China has upped its ante recently in the South China Sea. It is bound to have repercussions in global politics. And needless to say, India is watching the developments very keenly.
The Chinese Navy carried out ‘live firing drills’ in the South China Sea on 28 July, 2015 in an apparent show of strength. The drills saw over 100 naval ships, several aircraft, missile launch battalions of the Second Artillery Corps, information warfare troops as well as a nuclear force.
China has recently been very active in the South China Sea which has rightly irked many countries around the area.
To the uninitiated, South China sea is part of the Pacific Ocean extending to an area of about 35,00,000 square kilometers. This area assumes importance due to the fact that a third of the world’s shipping transiting takes place through this area and it reportedly holds under its seabed vast oil and gas reserves.
Various countries around the area believe that they too have a stake in the South China Sea. The South China Sea Islands collectively number in hundreds and the claims by the surrounding nations is evident in the names given to the islands and the sea.
The territorial claims made by these competing countries over the South China sea poses a grave threat to the peace in the region with China flexing its muscle every now and then in a bid to send a message to other countries in the area that it owns the South China Sea. Important countries, other than China that stake claim in the South China Sea, include Taiwan, Philippines, Vietnam, Malaysia and Brunei.
The South China Sea dispute is seen as an issue that has the potential to ignite a dangerous conflict in the area, possibly a global one. Very concerned, the then US Secretary of state Hillary Clinton, in July 2010, had called urged Beijing to resolve this long-standing territorial dispute to which China snubbed and instead asked the US to mind its own business and keep out of the region.
The primary motive of China to be so very enthusiastic in asserting its right over the South China Sea is attributed to the wealth of unexploited minerals, oil and gas lying beneath the sea in addition to the enormous fisheries that is available in these waters. Not surprisingly, therefore, every country in the area has been in confrontation with the Chinese in connection with the South China Sea.
China also sees its dominance in the South China Sea being directly connected with its security as this will allow its presence in the area and also help in securing sea lanes to the open Pacific. The US position is diametrically opposed to the Chinese.
China lays its claim over 90 percent of the South China Sea with the others also claiming parts of the region which sees about five trillion dollars of trade passing through it every year. Also, reportedly, 50 percent of the global oil tanker shipments pass through the region and is considered one of the world’s busiest shipping lanes.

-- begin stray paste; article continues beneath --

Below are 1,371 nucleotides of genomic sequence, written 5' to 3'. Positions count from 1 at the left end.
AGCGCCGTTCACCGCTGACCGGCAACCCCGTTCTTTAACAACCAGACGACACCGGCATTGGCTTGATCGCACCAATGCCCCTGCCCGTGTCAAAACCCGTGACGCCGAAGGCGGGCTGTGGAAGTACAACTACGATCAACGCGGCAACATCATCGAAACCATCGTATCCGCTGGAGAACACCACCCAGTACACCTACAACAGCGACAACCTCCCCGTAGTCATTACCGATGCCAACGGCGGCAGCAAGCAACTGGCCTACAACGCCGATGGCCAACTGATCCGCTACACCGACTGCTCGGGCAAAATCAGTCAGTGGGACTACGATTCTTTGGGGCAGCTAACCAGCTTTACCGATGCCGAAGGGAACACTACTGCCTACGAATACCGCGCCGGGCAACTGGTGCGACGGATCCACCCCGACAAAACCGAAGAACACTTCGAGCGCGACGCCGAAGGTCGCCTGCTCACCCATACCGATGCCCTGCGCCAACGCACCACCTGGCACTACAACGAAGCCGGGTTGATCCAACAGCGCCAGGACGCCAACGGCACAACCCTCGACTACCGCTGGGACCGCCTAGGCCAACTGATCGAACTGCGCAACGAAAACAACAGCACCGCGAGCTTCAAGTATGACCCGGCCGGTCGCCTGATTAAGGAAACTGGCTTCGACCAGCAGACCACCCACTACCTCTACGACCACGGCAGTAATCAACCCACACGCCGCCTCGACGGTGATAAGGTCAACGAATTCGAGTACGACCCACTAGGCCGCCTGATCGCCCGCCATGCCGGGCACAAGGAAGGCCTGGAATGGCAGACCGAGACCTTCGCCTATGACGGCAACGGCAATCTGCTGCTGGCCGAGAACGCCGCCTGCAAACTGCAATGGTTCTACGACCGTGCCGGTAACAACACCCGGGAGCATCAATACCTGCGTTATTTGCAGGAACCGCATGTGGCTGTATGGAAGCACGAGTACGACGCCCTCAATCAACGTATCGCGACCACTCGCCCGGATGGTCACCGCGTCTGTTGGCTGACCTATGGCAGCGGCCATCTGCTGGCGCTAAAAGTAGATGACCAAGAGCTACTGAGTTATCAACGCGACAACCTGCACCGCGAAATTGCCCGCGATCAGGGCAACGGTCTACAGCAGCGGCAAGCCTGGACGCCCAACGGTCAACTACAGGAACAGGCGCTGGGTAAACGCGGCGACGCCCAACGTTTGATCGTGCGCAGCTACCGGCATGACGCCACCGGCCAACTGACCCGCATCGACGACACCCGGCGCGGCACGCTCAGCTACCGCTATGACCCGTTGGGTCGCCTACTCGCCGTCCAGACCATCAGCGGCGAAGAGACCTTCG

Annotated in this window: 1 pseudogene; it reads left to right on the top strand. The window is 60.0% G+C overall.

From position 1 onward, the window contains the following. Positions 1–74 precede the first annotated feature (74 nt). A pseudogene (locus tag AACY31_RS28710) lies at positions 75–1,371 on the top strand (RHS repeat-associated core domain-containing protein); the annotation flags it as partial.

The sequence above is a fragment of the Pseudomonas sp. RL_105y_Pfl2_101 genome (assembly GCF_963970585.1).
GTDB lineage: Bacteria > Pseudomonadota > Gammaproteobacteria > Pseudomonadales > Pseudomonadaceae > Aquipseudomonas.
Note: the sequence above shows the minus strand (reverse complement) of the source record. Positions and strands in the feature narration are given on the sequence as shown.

Meanwhile China has plans to begin a second cruise ship service to the disputed Paracel Islands in the South China Sea with an intention to boost its tourism industry, which would definitely not go well with Vietnam, which considers the Islands as its own.
There have been violent clashes between China and Vietnam as seen last year, triggered by the increasing territorial conflicts which resulted in anti-China protests in various parts of Vietnam after disagreements erupted between the local Vietnamese and the Chinese expats living in Vietnam.
The dispute primarily centered around a decision by China to build an oil rig within Vietnam’s economic zone near the Paracels which was exclusive to Vietnam. Recently, Vietnam sought to acquire Western fighter jets and drones in a bid to upgrade its air defences which is seen as a tough stance on Vietnam’s part vis-à-vis the South China Sea.
The Chinese overtures in the South China Sea have indeed got Japan and the US thinking. The recent announcement by Japan’s top military commander of a possible Japan-US joint patrol in the South China Sea is seen as an effort to warn China to not misadventure.
Japan views Chinese dominance in the South China Sea as a serious threat to its security and feels that due to lack of transparency, there is concern about China’s action. This concern of Japan is justified as in recent months China has built about 2000 acres of artificial land over the reefs in the disputed Spartly Island chain of the South China Sea.
Philippines, another country claiming to have a stake in the South China Sea also is not keeping quite. Philippine troops recently conducted drills in the area along with the Americans. The US and the Philippines also signed a new defence agreement last year.
Not far behind is Malaysia which has expressed its intention to formally protest Chinese incursions into its 200-mile exclusive economic zone including anchoring of a Chinese coast guard vessel in the Malaysia’s Luconia Shoals.
It is seen as a change in stance of Malaysia, which earlier has been turning a blind eye to Chinese patrols near its James Shoals that falls within its exclusive economic zone and believe that situation for a show-down with China on the one side and the rest on the other is brewing.
It will be interesting to see how China manages to stay calm amidst an army of small nations charging at it with tacit approval of the US. China may not want to get into any serious long-term conflict leading to disharmony and disruption of peace given its aim to be seen as the only power in Asia Pacific region with India also reaching out to these countries to assert its dominance in a friendly way.
Updated Date: Jul 31, 2015 12:32:13 IST